Saturday, 24 February 2018
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Occupational Therapy

searcy-occupational-therapyOccupational therapy is a treatment that focuses on helping people achieve independence in all areas of their lives.

Occupational therapy deals with:

  • Fine motor skills
  • Visual-perceptual skills
  • Cognitive skills
  • Sensory-processing deficits.


Occupational Therapy For Children

OT can offer kids with various needs positive, fun activities to improve their cognitive, physical, and motor skills and enhance their self-esteem.

When an Occupational Therapist is working with a child, they are working primarily on playing and learning. An Occupational Therapist can evaluate a child's skills for play activities, school performance, and activities of daily living and compare them with what is developmentally appropriate for that age group. One of the activities that occupational therapists can address to meet children's needs is working on fine motor skills so that kids can grasp and release toys and develop good handwriting skills. Occupational therapists also address hand–eye coordination to improve play skills, such as hitting a target, batting a ball, or copying from a blackboard.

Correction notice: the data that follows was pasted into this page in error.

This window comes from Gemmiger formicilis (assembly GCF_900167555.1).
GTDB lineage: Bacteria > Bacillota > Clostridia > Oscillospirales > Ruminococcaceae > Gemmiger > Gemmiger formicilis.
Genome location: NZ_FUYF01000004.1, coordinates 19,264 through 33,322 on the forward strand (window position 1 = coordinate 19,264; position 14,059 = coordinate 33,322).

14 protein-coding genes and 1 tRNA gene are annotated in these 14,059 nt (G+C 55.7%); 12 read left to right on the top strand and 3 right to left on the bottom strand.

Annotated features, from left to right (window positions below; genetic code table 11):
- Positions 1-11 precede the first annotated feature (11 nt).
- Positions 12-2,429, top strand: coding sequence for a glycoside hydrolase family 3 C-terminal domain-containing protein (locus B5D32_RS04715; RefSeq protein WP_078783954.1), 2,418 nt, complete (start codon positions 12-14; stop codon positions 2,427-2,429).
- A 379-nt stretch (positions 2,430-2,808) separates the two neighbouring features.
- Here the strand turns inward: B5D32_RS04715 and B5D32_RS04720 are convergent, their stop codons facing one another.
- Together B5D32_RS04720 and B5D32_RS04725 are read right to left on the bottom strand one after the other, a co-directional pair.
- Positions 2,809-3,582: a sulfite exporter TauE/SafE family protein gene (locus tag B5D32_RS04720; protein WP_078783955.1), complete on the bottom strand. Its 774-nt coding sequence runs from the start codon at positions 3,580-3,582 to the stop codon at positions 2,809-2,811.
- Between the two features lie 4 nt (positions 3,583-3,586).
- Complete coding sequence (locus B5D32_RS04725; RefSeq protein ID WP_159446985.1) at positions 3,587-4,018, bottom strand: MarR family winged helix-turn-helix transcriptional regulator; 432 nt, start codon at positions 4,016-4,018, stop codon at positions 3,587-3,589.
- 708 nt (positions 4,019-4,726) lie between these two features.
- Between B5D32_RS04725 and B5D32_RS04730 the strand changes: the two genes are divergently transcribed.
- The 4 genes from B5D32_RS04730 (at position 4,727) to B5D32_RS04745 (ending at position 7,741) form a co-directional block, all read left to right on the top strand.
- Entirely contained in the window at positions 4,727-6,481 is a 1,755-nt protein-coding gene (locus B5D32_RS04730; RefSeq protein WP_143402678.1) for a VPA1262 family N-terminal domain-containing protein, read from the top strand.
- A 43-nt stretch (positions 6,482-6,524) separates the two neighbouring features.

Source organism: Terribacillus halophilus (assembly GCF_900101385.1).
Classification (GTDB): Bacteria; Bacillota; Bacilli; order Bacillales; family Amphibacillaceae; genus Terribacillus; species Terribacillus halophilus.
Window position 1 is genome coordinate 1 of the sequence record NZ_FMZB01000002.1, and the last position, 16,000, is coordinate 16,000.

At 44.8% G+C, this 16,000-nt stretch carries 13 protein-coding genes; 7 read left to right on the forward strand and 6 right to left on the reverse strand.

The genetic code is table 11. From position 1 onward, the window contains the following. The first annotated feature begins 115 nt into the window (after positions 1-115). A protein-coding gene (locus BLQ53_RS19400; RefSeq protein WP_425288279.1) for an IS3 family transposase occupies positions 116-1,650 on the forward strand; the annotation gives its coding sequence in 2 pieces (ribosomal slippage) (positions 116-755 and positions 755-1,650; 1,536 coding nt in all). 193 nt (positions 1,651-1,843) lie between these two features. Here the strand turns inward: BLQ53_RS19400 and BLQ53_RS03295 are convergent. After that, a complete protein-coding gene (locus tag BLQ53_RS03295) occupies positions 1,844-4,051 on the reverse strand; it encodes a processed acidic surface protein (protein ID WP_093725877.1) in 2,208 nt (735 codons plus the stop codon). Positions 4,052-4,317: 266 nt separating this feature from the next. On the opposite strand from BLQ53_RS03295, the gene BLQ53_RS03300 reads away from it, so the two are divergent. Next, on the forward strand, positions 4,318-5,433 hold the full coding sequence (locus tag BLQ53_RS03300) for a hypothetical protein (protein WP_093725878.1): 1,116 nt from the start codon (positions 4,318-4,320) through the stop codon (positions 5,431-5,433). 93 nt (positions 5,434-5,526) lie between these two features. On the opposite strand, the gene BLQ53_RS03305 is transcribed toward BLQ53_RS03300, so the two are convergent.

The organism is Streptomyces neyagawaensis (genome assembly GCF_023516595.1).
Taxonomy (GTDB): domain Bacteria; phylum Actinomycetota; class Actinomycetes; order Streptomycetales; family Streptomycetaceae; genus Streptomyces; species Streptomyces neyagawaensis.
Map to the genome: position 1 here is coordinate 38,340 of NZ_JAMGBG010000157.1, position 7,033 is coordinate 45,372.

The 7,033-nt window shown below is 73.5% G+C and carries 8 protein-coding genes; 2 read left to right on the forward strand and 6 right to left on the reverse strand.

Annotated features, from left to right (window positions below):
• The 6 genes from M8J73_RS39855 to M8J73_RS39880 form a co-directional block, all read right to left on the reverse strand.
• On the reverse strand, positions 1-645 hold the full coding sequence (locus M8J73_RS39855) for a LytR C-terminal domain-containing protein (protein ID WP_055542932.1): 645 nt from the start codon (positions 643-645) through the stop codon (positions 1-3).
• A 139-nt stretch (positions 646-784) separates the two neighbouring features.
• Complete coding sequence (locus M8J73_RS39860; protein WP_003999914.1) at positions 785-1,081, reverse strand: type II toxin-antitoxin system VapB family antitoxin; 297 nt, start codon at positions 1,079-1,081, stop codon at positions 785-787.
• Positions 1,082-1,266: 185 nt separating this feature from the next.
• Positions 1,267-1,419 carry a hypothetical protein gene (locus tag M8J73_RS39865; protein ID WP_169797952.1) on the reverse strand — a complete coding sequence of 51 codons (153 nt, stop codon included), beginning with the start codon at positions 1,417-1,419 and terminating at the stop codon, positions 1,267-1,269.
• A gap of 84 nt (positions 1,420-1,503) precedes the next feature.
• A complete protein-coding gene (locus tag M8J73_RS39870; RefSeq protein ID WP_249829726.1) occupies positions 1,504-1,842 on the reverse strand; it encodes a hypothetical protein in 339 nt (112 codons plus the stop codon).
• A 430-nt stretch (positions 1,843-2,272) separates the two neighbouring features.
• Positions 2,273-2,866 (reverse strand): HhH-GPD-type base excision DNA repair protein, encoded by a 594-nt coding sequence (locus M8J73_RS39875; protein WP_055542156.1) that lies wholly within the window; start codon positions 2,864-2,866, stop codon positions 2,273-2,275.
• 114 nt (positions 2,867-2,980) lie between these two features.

According to American Occupational Therapy Association (AOTA), kids with the following medical problems may benefit from OT:

  • birth injuries or birth defects
  • sensory processing/integrative disorders
  • traumatic injuries (brain or spinal cord)
  • learning problems
  • autism
  • pervasive developmental disorders
  • juvenile rheumatoid arthritis
  • mental health or behavioral problems
  • broken bones or other orthopedic injuries
  • developmental delays
  • post-surgical conditions
  • burns
  • spina bifida
  • traumatic amputations
  • cancer
  • severe hand injuries
  • multiple sclerosis
  • cerebral palsy
  • other chronic illnesses

An occupational therapist can also:

  • Help kids with severe developmental delays learn some basic tasks, such as bathing, getting dressed, brushing their teeth, and feeding themselves
  • Help kids with behavioral disorders learn anger-management techniques (i.e., instead of hitting others or acting out, the children would learn positive ways to deal with anger, such as writing about feelings or participating in a physical activity)
  • Teach kids with physical disabilities the coordination skills required to feed themselves, use a computer, or increase the speed and legibility of their handwriting
  • Evaluate each child's needs for specialized equipment, such as wheelchairs, splints, bathing equipment, or dressing devices.
  • Work with kids who have sensory and attention issues to improve focus and social skills

See our Occupational Therapists.